Guilty verdict in SA graft case. Shaik is due to be sentenced on Friday. A financial adviser to South African Deputy President Jacob Zuma has been found guilty of fraud and corruption.
Schabir Shaik was found guilty by the Durban High Court of two counts of corruption and one of fraud. Analysts say the verdict raises the possibility of criminal charges against Mr Zuma, who is seen as a favourite to succeed President Thabo Mbeki.
The judgement, read out over three days, paid close attention to Shaik's business relationship with Mr Zuma. The BBC's Barnaby Phillips in Johannesburg says many South Africans believe this is the country's most important trial since the end of apartheid. The 165-page judgement was broadcast live as it was read out over three days. An excited crowd surrounded TV monitors placed outside the court to hear the verdict, which was greeted with gasps of surprise.
Zuma has condemned the 'trial by media'Our correspondent says although Mr Zuma was not on trial, the verdict could be devastating for his political ambitions. "All of [Shaik's] companies had been used at one time or another to pay Jacob Zuma in contravention of... the Corruption Act," Judge Squires said. "The evidence... clearly shows a readiness in both Shaik to turn to Zuma for help and Zuma's readiness to give it," he added. The opposition Democratic Alliance says it will now table a motion of no-confidence in Mr Zuma.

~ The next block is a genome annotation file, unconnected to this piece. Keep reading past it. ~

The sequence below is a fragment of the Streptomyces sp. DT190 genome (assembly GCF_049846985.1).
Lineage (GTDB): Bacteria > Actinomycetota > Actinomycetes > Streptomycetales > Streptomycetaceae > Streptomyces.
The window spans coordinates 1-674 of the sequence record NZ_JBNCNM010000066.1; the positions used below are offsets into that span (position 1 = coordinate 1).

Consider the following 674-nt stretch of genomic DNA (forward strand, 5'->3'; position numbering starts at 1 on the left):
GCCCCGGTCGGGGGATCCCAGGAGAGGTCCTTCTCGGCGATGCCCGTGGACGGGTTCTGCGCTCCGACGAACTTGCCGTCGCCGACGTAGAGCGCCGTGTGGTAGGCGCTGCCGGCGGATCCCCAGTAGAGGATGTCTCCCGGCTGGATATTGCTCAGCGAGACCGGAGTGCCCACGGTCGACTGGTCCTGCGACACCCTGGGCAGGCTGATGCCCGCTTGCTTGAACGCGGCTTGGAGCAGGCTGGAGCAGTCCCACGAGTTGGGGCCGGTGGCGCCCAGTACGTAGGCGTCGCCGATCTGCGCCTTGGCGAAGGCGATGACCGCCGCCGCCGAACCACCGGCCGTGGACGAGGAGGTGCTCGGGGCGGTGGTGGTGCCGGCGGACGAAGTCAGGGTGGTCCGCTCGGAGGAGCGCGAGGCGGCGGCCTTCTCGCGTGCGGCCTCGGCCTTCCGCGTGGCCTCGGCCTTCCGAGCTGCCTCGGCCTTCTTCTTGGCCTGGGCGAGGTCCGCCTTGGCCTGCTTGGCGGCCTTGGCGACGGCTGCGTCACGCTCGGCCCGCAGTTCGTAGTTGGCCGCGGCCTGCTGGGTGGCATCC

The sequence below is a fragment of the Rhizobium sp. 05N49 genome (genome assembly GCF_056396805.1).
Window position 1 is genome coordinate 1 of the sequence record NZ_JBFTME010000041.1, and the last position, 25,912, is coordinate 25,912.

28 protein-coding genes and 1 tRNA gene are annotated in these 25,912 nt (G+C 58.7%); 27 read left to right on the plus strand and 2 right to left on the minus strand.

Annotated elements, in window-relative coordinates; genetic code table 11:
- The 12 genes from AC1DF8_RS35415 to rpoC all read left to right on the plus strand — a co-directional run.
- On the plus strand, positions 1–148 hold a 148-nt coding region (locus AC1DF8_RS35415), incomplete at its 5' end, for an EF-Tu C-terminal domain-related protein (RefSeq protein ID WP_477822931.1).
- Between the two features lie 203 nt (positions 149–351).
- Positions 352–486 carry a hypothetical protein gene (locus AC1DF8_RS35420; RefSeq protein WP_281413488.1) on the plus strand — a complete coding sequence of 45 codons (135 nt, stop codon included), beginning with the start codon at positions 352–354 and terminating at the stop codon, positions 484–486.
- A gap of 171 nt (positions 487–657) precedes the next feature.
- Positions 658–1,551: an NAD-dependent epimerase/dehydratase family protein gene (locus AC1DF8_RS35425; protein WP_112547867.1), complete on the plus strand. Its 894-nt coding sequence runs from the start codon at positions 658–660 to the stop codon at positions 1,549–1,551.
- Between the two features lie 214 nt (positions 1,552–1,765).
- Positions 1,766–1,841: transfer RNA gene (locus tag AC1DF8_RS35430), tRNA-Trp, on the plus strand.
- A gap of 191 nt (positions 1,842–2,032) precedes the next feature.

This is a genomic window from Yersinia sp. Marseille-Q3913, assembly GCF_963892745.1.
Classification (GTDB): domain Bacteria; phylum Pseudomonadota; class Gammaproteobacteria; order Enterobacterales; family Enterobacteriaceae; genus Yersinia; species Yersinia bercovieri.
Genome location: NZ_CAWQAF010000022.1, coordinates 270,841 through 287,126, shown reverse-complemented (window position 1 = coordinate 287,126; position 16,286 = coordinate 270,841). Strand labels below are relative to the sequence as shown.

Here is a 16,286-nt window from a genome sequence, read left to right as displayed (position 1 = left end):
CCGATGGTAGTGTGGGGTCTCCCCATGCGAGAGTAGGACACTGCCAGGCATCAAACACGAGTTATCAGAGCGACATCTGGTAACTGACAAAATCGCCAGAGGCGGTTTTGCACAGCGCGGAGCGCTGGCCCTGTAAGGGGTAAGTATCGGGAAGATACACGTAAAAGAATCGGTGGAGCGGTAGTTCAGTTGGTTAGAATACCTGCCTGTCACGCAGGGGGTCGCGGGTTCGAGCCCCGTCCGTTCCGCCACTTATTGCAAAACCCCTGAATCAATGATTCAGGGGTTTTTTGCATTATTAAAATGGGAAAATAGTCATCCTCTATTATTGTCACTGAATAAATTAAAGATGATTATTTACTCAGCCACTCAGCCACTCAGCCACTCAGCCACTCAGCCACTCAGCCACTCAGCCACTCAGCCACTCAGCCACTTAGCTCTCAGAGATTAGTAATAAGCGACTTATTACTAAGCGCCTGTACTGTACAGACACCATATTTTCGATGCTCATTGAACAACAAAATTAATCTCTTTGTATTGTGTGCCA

But our correspondent says he has powerful friends within the ANC enjoys the support of the trade union movement and his fellow Zulu people. The cohesion of the ANC and the strength of South Africa's democratic institutions will now be severely tested, he says.
Shaik is on bail pending sentencing, which is expected on Friday.
Makhosini Nkosi, spokesman for the National Prosecuting Authority, declined to say whether the deputy president would be prosecuted. But he said the verdict vindicated the NPA's decision to prosecute an often controversial case. "The national director of public prosecutions will need time to consider the judgement and whether anything is to be said about it - that will be done," Mr Nkosi said in an impromptu press briefing on the courthouse steps.
The Shaik trial stems from an investigation headed by the then chief prosecutor, Bulelani Ngcuka, who said in 2003 that while there was prima facie evidence against Mr Zuma, he would not press charges against him since he was not sure that there was "a winnable case".
Mr Zuma has angrily condemned his "trial by media" and said he had been denied the chance to clear his name in court.
The South African government has issued a statement in reaction to the verdict, acknowledging that "there may be a number of implications, for government, arising out of the judgement [but] this is a matter that will require considered reflection by relevant legal and political authorities". "With regard to the deputy president in particular, he has himself indicated that he was studying the judgement before making any detailed comment," the statement said.